Batten Down the Hatches

Discussion in 'Java' started by Roedy Green, Jun 25, 2004.

  1. Roedy Green

    Roedy Green Guest

    I generally recommend people avoid using Internet Explorer and
    Outlook. For the next few weeks it is especially important to avoid
    them,

    For alternatives see http://mindprod.com/jgloss/browser.html and
    http://mindprod.com/jgloss/email.html

    I noticed the MS Windows update site is down.

    Roedy


    Most major antivirus companies plan to update their antivirus software
    to spot systems infected with the back doors and keystroke loggers
    associated with this attack.


    Subject: (fwd) Major Internet Attack Under Way


    Google Search; News (by date): internet attack
    http://news.google.com/news?as_q=in...dr=&as_mind=26&as_minm=5&as_maxd=25&as_maxm=6


    http://www.informationweek.com/story/showArticle.jhtml?articleID=22102052

    Major Internet Attack Under Way
    June 25, 2004

    By George V. Hulme

    Internet security organizations are warning that dozens of major
    Internet sites, and potentially thousands of Web sites across the
    Internet, are currently under attack.

    Several Web administrators from major companies said their
    Windows-based Web servers were compromised despite being up to date on
    security patches, security analysts reported.

    "We've been watching activity since last Sunday, but it's now hit a
    critical mass," says Marcus Sachs, director of the SANS Internet Storm
    Center, who is in communications with Homeland Security's National
    Cyber Security division about the attack.

    The attack appears to be one of the most sophisticated Internet
    attacks to date. The attackers are compromising and infecting
    E-commerce and corporate Web sites with malicious code. That code is
    used to infect Web surfers' using certain versions of Internet
    Explorer.

    Security experts say Web surfers visiting these sites are at risk of
    having their machines infected with Trojan horse applications, used to
    hijack computers, as well as keystroke loggers, which are capable of
    stealing personal information such as financial account numbers and
    passwords.

    It's not clear if the latest Internet Explorer patches are able to
    protect users' systems from becoming infected. Internet security firm
    Symantec's DeepSight Threat Alert says IE users are being infected
    through a known, but still unpatched, Internet Explorer flaw.

    Syamantec's BugTraq ID for the flaws are 10472 and 10473. More
    information about these flaws are available at
    http://www.securityfocus.com/bid/10472 and
    http://www.securityfocus.com/bid/10473 .

    Security experts have been studying the attack and are unclear about
    the motive behind it. Some say the attacks can be traced to a Russian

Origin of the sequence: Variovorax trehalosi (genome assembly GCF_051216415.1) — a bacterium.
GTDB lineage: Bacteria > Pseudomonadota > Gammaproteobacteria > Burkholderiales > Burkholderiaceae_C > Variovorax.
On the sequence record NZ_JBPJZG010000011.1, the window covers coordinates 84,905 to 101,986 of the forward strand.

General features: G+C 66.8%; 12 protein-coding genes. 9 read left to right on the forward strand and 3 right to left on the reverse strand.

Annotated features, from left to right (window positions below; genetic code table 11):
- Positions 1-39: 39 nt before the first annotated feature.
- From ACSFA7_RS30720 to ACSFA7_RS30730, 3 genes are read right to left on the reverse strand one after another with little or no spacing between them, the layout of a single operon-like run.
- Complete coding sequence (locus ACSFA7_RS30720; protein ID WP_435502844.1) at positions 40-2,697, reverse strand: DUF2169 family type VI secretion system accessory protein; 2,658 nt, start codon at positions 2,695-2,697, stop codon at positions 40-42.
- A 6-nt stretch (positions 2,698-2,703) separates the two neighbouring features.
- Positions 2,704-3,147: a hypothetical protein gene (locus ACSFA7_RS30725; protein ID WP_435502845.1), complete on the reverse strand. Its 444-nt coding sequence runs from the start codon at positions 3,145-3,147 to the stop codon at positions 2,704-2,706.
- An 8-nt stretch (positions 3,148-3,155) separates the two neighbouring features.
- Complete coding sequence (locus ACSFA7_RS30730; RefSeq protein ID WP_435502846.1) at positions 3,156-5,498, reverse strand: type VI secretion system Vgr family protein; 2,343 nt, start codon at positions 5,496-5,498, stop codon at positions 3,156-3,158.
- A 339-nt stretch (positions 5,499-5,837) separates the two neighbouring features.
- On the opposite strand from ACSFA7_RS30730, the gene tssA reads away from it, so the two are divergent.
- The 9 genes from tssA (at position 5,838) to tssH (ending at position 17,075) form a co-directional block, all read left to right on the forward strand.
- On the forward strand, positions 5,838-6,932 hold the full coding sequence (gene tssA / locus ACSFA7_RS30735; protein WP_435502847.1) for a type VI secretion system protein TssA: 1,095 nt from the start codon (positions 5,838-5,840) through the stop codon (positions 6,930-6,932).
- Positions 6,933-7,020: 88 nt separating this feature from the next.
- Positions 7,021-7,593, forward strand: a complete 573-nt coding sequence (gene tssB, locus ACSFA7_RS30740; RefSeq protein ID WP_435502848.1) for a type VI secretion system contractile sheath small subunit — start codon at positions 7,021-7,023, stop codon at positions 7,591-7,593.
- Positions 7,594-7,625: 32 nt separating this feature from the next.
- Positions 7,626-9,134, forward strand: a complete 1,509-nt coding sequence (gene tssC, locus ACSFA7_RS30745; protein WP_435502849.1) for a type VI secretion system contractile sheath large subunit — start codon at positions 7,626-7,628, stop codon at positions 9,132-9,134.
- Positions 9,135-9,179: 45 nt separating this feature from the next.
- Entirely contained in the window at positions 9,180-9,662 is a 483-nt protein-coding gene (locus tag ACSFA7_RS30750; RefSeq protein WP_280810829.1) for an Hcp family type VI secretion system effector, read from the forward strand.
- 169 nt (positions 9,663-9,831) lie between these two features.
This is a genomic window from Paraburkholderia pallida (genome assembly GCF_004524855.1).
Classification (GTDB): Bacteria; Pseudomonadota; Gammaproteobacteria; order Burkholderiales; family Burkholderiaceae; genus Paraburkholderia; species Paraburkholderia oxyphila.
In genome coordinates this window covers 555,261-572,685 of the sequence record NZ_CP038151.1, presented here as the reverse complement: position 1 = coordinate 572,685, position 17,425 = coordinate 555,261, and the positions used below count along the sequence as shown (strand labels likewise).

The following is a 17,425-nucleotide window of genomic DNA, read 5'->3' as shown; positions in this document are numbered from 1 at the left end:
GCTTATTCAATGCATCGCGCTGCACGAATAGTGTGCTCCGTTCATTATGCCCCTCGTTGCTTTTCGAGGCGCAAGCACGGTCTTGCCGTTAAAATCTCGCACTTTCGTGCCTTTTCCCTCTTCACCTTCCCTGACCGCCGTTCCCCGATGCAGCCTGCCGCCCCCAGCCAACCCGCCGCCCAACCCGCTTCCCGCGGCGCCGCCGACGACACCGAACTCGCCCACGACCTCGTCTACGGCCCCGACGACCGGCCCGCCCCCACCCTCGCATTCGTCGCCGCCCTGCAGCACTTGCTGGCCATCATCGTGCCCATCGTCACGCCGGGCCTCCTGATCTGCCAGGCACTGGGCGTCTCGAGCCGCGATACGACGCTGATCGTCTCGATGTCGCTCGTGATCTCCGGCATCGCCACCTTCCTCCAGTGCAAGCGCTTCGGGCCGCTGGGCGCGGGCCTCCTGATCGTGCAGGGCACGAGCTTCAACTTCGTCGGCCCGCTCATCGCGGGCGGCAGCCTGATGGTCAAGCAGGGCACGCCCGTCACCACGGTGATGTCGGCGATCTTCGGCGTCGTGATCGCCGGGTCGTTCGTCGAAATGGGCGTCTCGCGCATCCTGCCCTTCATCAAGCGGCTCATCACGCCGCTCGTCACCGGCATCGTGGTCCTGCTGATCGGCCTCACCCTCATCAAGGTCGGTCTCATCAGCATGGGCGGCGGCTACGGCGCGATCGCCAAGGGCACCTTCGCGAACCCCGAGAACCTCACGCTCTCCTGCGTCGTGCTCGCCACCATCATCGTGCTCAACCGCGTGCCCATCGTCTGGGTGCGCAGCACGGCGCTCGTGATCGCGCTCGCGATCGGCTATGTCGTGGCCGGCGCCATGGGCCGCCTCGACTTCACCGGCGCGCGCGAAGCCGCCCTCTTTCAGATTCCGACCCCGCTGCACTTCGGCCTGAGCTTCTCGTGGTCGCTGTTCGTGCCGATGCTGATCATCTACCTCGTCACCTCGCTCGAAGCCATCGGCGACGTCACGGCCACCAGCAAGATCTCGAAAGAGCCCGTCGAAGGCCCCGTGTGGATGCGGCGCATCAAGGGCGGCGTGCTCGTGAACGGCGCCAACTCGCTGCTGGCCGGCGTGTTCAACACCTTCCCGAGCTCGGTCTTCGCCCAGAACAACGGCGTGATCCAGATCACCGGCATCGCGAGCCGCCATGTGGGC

Web IP address of known spammers; others say the attack is designed to
    steal consumers' financial information.

    Daniel J. Frasnelli, manager of the technical assistance center for
    managed security services provider NetSec, says it started monitoring
    the attack activity early Thursday and immediately notified its
    security customers.

    NetSec wouldn't disclose the names of the E-commerce sites under
    attack, citing legal fears, but Frasnelli said infected sites include
    a major auction site, an auto-pricing site, and search-engine sites.
    "We all know these sites," he says.

    Security researchers say it's not yet clear how the attackers have
    compromised these Web sites. "It'll take some considerable forensic
    examinations," says Alfred Huger, senior director of engineering for
    Internet security firm Symantec.

    It appears that the attackers are compromising Web servers running
    Microsoft's Internet Information Services, either because they aren't
    patched or through a newfound software vulnerability.

    Web surfers who visit infected sites are infected via gif images or
    other Web-site objects that have malicious code attached to them,
    including keystroke loggers and Trojan horse applications.

    "Our big concern is that there is a zero-day vulnerability in IIS,"
    Sachs says.

    Microsoft is investigating the attacks. The software vendor issued a
    statement saying that "at 4:00 pm PT [Thursday], Microsoft began
    investigating reports that some customers running unprotected versions
    of IIS 5.0, a component of Windows 2000 Server, were being targeted."

    Microsoft and Symantec say these sites are being hit with a malicious
    application known as Download_Ject.

    At 3 a.m. Friday, Microsoft issued a statement saying that "early
    indications suggest" that unpatched IIS 5.0 Servers are the systems
    targeted in the attack. Microsoft said the servers have not been
    updated with the patch included in Microsoft security bulletin April
    MS04-011. "Customers should ensure they have installed MS04-011 to
    help secure against the issues corrected by that security update," the
    company said.

    Microsoft is also urging its customers to download and install the IE
    patch included with Microsoft Security Bulletin MS04-013 and that they
    "utilize high security settings" in Internet Explorer.

    To help defend against the attack, Microsoft is urging consumers to
    read http://www.microsoft.com/security/incident/settings.asp. It's
    also asking its business customers to read
    http://support.microsoft.com/default.aspx?scid=kb;en-us;833633 to
    "minimize risk." Microsoft corporate customers that have deployed XP
    SP2 RC2 are not at risk to the attack, the company said.

    --
    Canadian Mind Products, Roedy Green.
    Coaching, problem solving, economical contract programming.
    See http://mindprod.com/jgloss/jgloss.html for The Java Glossary.
     
    Roedy Green, Jun 25, 2004
    #1
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